As blonds blossom into summery buttercreams and earthy brunettes glow with warm candlelight, it can be a challenge to evolve new formulas without a sudden spike in product waste that will drive up color costs. Each season’s new trends are all part of the process of keeping clients excited about their hair, but they can also mean throwing out established formulas and starting again.
“Cool shades that have been popular for a while are giving way to warmer tones of golds and beige this summer and we want to deliver on those without the burden of waste. Keeping waste down is much fairer to clients. We have color thresholds and if more is used additional bowls are charged to the client. So the team mixes the minimum and then mixes more if required. It means costs don’t fluctuate for the business or the client.”
— Kelley Swing, owner of Head Case Salon in Keller, TX, author of '$ustainable Salons Make Millions' and a member of the Rolling Stone Cultural Council for thought leaders
As a sustainability-focused business, Head Case benefits from a team of like-minded individuals whose values align when it comes to the environment and service. Those values helped propel the salon into this year’s Vish Waste Warrior Awards, an annual award organized by the color management provider focused on who has the lowest color waste. Head Case’s salon average was $0.31 worth of waste left over after each service (the national average is $1.44). Its total waste is about 4% each month.
Head Case scans previous formulas to estimate how much the salon will need for its new formula, and start with small amounts — 15 grams for a root retouch. Capturing the formula using technology as it's mixed allows it to replicate the color exactly so consistency is maintained. It’s the same for the team at Baddhare in Myrtle Beach, South Carolina, where minimums are uniform and additional color is charged to the client.
“Often a stylist mixes three or more shades to achieve the color they know their client will love but remembering the exact shades in the exact ratio in a busy, stressful salon environment is pretty impossible,” says Abigail Brown, co-owner with Rhysa Anderson of Baddhare. “It can lead to inconsistencies between mixes and unnecessary waste. We resolved this issue last October by introducing Vish to capture the formula as it is weighed. It is easy now to recreate the exact same formula regardless of the quantities or ratios of colors involved and still ensure consistency. We start with small amounts and remix, keeping waste down.”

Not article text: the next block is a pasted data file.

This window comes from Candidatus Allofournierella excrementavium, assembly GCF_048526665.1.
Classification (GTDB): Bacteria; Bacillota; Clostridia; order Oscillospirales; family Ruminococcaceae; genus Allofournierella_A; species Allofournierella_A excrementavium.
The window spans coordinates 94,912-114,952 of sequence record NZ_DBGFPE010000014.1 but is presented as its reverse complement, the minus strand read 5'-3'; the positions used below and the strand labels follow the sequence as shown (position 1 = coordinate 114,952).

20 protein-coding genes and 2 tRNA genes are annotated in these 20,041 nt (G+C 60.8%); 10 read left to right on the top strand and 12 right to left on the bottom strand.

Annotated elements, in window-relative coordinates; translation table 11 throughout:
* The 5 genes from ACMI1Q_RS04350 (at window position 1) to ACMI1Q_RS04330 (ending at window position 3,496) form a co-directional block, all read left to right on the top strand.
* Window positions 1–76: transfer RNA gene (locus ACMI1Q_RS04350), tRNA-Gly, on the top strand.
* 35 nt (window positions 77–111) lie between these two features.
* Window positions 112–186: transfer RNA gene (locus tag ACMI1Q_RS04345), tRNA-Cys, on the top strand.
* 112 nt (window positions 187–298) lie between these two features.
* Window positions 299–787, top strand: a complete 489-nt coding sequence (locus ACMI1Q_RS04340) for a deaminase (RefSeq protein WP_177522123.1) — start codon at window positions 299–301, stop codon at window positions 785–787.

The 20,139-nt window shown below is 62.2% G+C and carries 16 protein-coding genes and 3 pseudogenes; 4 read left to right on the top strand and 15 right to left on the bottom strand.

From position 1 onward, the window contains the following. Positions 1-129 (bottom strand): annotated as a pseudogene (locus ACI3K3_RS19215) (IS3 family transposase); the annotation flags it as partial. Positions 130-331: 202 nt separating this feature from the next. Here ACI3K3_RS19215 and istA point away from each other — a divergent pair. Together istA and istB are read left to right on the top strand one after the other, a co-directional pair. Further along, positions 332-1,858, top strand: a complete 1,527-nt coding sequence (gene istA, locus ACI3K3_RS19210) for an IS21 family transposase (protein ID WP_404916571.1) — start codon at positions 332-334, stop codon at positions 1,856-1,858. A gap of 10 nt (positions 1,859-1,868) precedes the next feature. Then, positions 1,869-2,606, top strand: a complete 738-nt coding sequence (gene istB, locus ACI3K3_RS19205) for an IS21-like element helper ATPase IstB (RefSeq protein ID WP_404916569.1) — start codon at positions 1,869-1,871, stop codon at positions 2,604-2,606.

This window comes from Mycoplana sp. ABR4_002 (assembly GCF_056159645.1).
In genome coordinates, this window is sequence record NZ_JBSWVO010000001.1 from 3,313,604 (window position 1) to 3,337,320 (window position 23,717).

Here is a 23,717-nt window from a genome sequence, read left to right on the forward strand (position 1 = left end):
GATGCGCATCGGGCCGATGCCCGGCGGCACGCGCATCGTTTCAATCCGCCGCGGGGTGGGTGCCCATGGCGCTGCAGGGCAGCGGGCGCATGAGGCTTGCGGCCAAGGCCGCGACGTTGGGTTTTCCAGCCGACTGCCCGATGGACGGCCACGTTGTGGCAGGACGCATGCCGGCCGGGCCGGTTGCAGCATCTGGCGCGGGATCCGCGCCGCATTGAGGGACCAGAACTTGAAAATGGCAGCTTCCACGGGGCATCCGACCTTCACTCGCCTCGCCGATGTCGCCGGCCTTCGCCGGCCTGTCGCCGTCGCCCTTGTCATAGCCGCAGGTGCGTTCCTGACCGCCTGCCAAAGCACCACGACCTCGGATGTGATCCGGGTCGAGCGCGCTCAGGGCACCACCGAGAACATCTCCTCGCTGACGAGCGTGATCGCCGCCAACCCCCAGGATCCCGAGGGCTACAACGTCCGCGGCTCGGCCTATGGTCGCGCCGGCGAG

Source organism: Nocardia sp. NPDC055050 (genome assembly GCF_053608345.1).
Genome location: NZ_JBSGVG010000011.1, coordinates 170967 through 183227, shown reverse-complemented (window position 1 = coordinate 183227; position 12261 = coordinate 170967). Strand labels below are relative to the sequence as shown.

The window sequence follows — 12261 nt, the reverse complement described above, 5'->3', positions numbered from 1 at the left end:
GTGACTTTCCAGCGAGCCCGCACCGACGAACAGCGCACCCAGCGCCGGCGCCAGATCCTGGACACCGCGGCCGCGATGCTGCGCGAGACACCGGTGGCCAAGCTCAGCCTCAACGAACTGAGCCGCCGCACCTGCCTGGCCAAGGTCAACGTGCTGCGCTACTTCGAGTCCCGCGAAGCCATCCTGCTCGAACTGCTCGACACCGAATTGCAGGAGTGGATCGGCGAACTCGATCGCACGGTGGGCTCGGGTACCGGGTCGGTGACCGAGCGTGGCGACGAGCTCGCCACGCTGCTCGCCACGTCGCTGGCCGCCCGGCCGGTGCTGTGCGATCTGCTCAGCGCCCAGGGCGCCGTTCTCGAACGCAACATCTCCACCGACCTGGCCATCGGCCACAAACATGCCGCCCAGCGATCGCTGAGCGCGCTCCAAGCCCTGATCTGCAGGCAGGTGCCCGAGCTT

Education has been fundamental for both salons in keeping ahead of the trends and on top of color. Both salons run monthly education sessions, with sustainability at the heart of any technical innovations and reinforcing existing practice. The teams are incentivized to keep waste low.
Meanwhile Baddhare has found an unexpected benefit of keeping a handle on color and waste through technology. The salon is able to monitor inventory more efficiently. The team can watch the trends by seeing how much product is dispensed to the gram and respond instantly, buying in more popular shades and dropping those falling out of favor.
Staying on top of spend while keeping ahead of color trends is a challenge, but at Head Case and Baddhare, the commitment to education, sustainability, and innovation helps keep them on target, and although seasons change, their product costs rarely fluctuate.
Visit www.GetVish.com for more information on the Vish Waste Warriors Awards.
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Originally posted on Modern Salon